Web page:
Retail: Digital Integration and Channel Fluidity

Tips for Integrating the Physical and Online while optimizing the customer experience through E-Commerce and OMNI Channel


E-commerce and OMNI Channel adoption have accelerated beyond anything imaginable, and it is unlikely that it will slow down. Between work and leisure, consumers are spending more time than ever online, with everything they need just a click away, and most – if not all – retailers are required to increase their capabilities in online sales. At the same time, consumer expectations remain high, demanding a seamless customer experience, personalized connections, and quick delivery no matter what channel they choose to shop on. The long tail of the pandemic is unknown, in terms of additional rounds of lockdown and what a post-vaccine world looks like, not to mention any other disruption that comes along. It is essential for retailers to build a business infrastructure that can adapt to and withstand those changes. Below are some key areas retailers should be focusing on to thrive.


Retailers need to either pivot or lean into the integration of the physical and online selling platforms. Meaning, being able to move between platforms seamlessly, as the customer journey and the options for interacting with the retailer expands. In the near future, there will be a need to increase focus on developing a positive customer experience with brands through digital channels. Organizations should find new ways to communicate and deliver brand experiences at a distance, in a different spatial and social context.

Examples of Digital Integration

  • Ulta Beauty integrated a virtual try-on tool called the GLAMlab.
  • IKEA is no longer printing catalogues. They are instead and looking at different ways to engage and interact with the customer to be a virtual one-stop-shop for consumers’ design needs. 
  • Lowe’s introducing pickup lockers to improve the contactless delivery experience.


Focus on implementing the processes and technology necessary to improve digital and omnichannel business models to satisfy consumer needs. Whether it is collaboration tools to support the work from home, RFID for tracking and managing inventory, and Electronic Data Interchange (EDI) for communicating with suppliers, the last year has given those retailers who were behind a final push towards digital innovation. Some larger retailers now are placing their bets on technology in the new year. They are retooling and making investments now. It is an unwritten rule not to touch the system in November in case anything goes wrong, because of the holiday season, but now is the time to innovate. There are also third-party services that support smaller businesses that cannot afford to build their own infrastructure. More and more retailers are investing in both the front-of-house, (integrating physical and digital, customer-facing applications etc.), but also retooling the back-end infrastructure systems of how they do the work.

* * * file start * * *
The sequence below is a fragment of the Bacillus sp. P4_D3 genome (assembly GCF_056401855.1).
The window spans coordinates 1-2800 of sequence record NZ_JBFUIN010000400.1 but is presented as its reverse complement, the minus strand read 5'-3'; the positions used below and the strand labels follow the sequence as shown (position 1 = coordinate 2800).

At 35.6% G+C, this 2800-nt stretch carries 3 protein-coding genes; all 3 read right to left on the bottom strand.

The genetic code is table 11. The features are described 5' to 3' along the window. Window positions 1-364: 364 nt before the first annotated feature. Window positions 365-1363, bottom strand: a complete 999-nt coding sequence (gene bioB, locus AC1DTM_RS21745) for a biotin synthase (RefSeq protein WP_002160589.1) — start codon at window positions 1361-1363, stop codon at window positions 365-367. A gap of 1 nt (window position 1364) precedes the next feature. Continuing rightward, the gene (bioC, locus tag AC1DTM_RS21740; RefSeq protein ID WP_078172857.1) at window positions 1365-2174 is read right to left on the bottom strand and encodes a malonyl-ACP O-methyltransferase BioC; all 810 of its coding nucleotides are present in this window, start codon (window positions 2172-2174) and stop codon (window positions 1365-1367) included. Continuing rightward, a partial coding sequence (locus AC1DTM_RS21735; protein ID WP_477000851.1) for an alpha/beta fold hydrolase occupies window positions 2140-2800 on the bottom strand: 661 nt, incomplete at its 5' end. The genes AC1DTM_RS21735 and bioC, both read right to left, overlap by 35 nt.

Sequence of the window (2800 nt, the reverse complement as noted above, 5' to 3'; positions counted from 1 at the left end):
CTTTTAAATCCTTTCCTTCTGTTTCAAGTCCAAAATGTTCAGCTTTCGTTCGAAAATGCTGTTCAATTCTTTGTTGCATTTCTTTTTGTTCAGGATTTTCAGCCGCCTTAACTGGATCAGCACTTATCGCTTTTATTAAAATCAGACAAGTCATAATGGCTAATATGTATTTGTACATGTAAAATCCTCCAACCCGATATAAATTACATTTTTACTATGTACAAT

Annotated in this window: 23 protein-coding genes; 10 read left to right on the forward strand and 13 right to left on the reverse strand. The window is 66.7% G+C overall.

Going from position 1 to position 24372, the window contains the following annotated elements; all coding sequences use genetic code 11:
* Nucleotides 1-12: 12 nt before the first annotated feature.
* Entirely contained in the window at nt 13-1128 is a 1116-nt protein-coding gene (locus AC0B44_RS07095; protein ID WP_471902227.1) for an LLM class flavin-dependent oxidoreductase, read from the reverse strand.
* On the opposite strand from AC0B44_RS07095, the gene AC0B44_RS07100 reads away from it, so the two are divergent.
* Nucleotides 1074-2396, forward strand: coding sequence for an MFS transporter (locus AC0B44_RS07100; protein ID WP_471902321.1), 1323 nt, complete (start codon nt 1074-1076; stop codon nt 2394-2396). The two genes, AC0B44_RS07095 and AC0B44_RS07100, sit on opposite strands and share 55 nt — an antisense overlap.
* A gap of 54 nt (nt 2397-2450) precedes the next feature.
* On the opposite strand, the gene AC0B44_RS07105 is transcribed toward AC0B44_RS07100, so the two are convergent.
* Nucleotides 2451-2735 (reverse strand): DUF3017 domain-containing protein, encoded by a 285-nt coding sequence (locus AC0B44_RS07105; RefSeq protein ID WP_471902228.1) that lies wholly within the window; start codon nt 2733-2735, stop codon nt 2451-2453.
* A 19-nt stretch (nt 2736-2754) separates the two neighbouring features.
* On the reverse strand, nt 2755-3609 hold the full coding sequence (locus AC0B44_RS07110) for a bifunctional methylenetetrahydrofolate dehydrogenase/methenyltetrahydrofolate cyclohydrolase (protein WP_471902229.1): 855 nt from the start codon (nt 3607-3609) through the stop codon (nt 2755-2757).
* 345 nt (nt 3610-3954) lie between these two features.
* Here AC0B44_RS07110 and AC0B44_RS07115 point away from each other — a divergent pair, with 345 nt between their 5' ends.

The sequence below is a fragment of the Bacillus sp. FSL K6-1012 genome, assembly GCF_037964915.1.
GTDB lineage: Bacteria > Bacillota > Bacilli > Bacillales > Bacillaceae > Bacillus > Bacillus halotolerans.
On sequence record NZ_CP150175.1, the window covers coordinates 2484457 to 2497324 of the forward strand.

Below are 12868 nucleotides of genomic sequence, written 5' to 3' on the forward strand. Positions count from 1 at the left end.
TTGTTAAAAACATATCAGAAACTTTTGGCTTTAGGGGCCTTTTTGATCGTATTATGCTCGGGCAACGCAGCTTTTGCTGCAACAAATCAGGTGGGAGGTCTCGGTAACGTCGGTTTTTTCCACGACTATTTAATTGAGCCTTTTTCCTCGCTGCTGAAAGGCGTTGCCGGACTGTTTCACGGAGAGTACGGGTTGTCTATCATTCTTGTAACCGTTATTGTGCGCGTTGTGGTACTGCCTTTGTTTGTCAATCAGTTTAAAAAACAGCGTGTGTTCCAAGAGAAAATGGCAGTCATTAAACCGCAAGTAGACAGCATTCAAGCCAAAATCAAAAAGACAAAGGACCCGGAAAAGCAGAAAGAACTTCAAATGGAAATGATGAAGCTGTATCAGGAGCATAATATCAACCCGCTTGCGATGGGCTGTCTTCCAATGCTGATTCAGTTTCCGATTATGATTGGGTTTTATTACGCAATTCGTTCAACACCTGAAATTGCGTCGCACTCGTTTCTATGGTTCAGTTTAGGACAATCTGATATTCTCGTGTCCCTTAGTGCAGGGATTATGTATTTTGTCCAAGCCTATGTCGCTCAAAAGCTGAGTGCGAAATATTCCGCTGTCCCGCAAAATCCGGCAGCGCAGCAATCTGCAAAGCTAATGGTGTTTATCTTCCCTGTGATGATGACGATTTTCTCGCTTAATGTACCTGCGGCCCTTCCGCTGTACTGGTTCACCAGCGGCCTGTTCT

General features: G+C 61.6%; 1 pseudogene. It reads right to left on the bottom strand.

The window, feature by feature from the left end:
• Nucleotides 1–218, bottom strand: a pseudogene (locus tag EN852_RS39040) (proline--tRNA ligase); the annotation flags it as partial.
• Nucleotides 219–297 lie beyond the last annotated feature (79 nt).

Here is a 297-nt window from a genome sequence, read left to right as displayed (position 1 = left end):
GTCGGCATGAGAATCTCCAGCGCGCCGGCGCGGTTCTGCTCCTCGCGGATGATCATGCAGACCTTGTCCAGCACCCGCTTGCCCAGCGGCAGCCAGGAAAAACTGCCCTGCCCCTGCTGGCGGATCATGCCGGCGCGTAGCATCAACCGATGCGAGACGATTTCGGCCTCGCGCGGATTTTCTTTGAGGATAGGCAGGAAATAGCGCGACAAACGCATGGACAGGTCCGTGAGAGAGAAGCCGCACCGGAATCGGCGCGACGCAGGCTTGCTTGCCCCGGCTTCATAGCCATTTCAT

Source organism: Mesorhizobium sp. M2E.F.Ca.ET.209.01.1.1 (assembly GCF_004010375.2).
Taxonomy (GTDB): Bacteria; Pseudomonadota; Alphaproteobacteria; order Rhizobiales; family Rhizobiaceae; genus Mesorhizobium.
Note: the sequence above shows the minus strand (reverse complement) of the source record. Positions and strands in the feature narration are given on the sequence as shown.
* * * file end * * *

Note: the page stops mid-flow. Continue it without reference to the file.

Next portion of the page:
Another key to digital integration is the ability to flex channel mix and operations without any major disruption to daily
operations – creating fluidity as opposed to rigidity. This entails building the infrastructure that enables flexibility between channels as the customers want and the environment dictates. If, for example, e-commerce was 20% of business before the pandemic, it might now be 50% or 60+%. Operations need to be able to support that, whether at 20% or 60%, without major disruption. Similarly, for curbside pickup, from a staffing perspective, retailers need to hire or train the right mix of employees that will always be in the front of the store, those that will always be in the backroom, and those that can go in between. Additionally, understanding what that mix needs to be, and being able to flex up and down depending on the situation.

Case Study: Lee Valley

Their in-store staff are very knowledgeable about woodworking and gardening. When the pandemic hit, those same associates were being asked to pick and pack goods to deliver to the customers’ trunks, where they were not providing that level of expertise. This resulted in a lot of turnover and not adequately utilizing employees’ strengths.


The retail and grocery industry, one of The Poirier Group’s primary areas of expertise, continually presents new and unexpected challenges. Recently, major shifts driven by the global pandemic are changing the way consumers interact with retailers. We are able to calmly guide retailers through this new world of disruption. The Poirier Group has led multiple retailers and grocers across North America through significant industry shifts and continuous technological advancements. We leverage our significant industry knowledge to provide retailers with the best approaches that fit their current landscapes and strategic goals. In a new era, this includes pivoting your retail business to adapt to new regulations and digital disruptions in retail, re-orienting your business to set it up for sustainable growth.